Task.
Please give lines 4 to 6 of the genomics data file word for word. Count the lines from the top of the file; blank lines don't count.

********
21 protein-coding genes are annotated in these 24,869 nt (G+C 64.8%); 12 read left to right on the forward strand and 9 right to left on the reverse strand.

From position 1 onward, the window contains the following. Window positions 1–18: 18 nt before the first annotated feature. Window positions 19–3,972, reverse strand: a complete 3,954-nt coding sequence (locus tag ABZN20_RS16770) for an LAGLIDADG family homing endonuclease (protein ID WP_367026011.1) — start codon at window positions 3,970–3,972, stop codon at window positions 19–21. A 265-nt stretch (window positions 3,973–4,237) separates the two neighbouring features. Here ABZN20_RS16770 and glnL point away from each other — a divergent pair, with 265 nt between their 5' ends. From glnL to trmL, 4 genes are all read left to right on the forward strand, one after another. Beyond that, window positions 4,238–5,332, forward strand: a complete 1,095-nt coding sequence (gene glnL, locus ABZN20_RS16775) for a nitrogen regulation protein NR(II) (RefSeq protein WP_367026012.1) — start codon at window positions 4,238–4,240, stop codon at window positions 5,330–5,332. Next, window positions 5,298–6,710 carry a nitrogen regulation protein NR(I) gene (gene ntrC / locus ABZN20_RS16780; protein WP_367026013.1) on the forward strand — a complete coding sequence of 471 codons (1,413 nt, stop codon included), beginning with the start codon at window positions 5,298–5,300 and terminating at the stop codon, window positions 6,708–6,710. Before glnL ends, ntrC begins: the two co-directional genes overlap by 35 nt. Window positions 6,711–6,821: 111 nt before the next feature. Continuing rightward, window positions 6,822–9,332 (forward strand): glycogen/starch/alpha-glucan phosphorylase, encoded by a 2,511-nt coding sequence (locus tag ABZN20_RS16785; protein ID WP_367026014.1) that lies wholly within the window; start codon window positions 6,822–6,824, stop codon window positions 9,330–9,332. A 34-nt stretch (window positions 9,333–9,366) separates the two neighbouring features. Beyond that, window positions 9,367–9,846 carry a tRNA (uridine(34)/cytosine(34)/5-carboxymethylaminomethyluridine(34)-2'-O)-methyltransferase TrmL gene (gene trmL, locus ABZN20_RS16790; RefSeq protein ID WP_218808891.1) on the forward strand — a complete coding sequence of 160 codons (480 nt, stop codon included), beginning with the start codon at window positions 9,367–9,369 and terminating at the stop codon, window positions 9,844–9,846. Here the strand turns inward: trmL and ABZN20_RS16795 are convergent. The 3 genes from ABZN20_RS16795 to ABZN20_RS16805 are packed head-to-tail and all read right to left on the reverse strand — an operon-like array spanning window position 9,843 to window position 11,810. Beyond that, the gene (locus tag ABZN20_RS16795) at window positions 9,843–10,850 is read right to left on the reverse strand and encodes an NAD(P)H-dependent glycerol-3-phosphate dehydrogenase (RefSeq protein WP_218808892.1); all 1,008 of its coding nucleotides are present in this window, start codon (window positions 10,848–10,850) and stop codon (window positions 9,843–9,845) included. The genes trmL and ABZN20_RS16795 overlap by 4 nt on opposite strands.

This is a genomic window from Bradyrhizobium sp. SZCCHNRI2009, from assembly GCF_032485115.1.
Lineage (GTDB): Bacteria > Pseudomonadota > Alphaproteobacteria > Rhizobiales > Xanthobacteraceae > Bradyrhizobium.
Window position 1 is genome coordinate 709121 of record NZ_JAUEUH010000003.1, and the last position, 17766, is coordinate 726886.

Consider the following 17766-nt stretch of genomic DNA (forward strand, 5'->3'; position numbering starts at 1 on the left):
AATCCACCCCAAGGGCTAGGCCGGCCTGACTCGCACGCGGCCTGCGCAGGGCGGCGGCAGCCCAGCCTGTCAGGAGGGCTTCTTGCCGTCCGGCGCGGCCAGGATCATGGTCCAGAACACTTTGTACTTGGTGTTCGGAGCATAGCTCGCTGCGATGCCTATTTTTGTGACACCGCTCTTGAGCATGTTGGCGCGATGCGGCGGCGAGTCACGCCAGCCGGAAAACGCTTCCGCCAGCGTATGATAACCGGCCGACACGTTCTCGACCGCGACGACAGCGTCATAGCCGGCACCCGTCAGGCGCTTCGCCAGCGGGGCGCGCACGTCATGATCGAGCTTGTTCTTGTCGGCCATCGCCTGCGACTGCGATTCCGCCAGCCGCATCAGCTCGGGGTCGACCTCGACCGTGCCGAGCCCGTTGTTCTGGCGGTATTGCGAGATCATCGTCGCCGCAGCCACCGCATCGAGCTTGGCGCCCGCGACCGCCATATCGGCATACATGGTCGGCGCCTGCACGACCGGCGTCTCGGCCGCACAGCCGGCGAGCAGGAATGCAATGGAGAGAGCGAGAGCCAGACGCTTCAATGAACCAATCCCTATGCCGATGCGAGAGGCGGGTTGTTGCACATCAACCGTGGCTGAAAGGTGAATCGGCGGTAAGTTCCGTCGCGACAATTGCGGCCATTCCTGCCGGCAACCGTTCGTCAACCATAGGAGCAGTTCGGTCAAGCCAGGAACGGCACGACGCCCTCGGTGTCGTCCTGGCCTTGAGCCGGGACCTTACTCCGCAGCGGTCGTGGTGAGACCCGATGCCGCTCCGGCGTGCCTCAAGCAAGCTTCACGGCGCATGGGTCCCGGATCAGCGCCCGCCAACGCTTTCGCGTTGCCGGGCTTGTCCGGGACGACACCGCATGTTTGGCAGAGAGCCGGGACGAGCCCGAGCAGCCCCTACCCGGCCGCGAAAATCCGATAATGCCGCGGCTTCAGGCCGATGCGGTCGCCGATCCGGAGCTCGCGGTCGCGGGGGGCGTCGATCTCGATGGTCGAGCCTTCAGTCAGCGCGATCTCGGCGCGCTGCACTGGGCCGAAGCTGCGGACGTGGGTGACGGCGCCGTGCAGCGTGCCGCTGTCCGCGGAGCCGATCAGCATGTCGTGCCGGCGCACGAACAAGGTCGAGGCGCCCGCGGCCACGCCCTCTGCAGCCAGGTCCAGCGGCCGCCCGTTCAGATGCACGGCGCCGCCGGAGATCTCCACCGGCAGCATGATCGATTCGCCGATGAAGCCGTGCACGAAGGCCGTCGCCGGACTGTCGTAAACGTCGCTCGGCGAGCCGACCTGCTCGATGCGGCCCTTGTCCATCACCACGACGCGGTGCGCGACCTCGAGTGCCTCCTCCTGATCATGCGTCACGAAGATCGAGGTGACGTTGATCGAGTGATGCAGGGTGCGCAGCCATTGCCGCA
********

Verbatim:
Lineage (GTDB): Bacteria > Pseudomonadota > Alphaproteobacteria > Rhizobiales > Xanthobacteraceae > Bradyrhizobium.
Window position 1 is genome coordinate 709121 of record NZ_JAUEUH010000003.1, and the last position, 17766, is coordinate 726886.

Consider the following 17766-nt stretch of genomic DNA (forward strand, 5'->3'; position numbering starts at 1 on the left):